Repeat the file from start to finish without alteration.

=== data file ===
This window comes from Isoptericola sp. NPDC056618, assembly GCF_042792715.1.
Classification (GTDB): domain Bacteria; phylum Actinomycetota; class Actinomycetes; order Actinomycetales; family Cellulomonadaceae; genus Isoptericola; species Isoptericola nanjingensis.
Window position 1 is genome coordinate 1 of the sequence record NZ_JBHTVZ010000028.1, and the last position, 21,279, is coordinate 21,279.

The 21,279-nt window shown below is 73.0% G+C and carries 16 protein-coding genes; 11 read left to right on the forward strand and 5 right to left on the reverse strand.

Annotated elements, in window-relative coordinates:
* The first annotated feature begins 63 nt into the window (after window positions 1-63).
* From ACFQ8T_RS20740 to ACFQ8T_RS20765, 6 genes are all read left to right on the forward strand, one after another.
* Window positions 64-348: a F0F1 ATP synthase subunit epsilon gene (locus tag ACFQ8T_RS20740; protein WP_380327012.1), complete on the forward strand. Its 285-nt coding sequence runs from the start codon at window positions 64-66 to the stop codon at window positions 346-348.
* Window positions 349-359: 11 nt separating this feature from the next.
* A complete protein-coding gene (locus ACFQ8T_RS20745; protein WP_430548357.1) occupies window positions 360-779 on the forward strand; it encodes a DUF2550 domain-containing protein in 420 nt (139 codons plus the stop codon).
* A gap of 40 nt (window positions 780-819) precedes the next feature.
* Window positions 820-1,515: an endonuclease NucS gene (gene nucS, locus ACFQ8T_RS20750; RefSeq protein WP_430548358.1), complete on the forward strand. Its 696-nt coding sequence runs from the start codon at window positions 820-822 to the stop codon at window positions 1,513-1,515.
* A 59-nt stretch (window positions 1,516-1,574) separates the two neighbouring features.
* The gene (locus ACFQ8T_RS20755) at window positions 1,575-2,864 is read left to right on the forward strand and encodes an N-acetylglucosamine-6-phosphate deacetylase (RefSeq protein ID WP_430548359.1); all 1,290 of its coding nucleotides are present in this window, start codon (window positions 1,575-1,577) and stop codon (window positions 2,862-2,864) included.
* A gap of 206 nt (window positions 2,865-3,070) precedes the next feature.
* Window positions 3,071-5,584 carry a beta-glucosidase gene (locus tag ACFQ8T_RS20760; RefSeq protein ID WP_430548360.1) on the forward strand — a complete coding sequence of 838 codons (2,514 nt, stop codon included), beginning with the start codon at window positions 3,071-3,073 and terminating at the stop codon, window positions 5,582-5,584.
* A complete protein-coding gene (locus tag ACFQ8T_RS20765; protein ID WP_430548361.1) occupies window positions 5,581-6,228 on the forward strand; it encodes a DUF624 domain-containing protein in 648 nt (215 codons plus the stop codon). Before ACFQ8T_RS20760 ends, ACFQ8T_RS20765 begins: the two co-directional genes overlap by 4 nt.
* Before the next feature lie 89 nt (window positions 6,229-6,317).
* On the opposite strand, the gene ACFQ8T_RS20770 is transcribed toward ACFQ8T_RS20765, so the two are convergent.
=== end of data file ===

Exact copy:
This window comes from Isoptericola sp. NPDC056618, assembly GCF_042792715.1.
Classification (GTDB): domain Bacteria; phylum Actinomycetota; class Actinomycetes; order Actinomycetales; family Cellulomonadaceae; genus Isoptericola; species Isoptericola nanjingensis.
Window position 1 is genome coordinate 1 of the sequence record NZ_JBHTVZ010000028.1, and the last position, 21,279, is coordinate 21,279.

The 21,279-nt window shown below is 73.0% G+C and carries 16 protein-coding genes; 11 read left to right on the forward strand and 5 right to left on the reverse strand.

Annotated elements, in window-relative coordinates:
* The first annotated feature begins 63 nt into the window (after window positions 1-63).
* From ACFQ8T_RS20740 to ACFQ8T_RS20765, 6 genes are all read left to right on the forward strand, one after another.
* Window positions 64-348: a F0F1 ATP synthase subunit epsilon gene (locus tag ACFQ8T_RS20740; protein WP_380327012.1), complete on the forward strand. Its 285-nt coding sequence runs from the start codon at window positions 64-66 to the stop codon at window positions 346-348.
* Window positions 349-359: 11 nt separating this feature from the next.
* A complete protein-coding gene (locus ACFQ8T_RS20745; protein WP_430548357.1) occupies window positions 360-779 on the forward strand; it encodes a DUF2550 domain-containing protein in 420 nt (139 codons plus the stop codon).
* A gap of 40 nt (window positions 780-819) precedes the next feature.
* Window positions 820-1,515: an endonuclease NucS gene (gene nucS, locus ACFQ8T_RS20750; RefSeq protein WP_430548358.1), complete on the forward strand. Its 696-nt coding sequence runs from the start codon at window positions 820-822 to the stop codon at window positions 1,513-1,515.
* A 59-nt stretch (window positions 1,516-1,574) separates the two neighbouring features.
* The gene (locus ACFQ8T_RS20755) at window positions 1,575-2,864 is read left to right on the forward strand and encodes an N-acetylglucosamine-6-phosphate deacetylase (RefSeq protein ID WP_430548359.1); all 1,290 of its coding nucleotides are present in this window, start codon (window positions 1,575-1,577) and stop codon (window positions 2,862-2,864) included.
* A gap of 206 nt (window positions 2,865-3,070) precedes the next feature.
* Window positions 3,071-5,584 carry a beta-glucosidase gene (locus tag ACFQ8T_RS20760; RefSeq protein ID WP_430548360.1) on the forward strand — a complete coding sequence of 838 codons (2,514 nt, stop codon included), beginning with the start codon at window positions 3,071-3,073 and terminating at the stop codon, window positions 5,582-5,584.
* A complete protein-coding gene (locus tag ACFQ8T_RS20765; protein ID WP_430548361.1) occupies window positions 5,581-6,228 on the forward strand; it encodes a DUF624 domain-containing protein in 648 nt (215 codons plus the stop codon). Before ACFQ8T_RS20760 ends, ACFQ8T_RS20765 begins: the two co-directional genes overlap by 4 nt.
* Before the next feature lie 89 nt (window positions 6,229-6,317).
* On the opposite strand, the gene ACFQ8T_RS20770 is transcribed toward ACFQ8T_RS20765, so the two are convergent.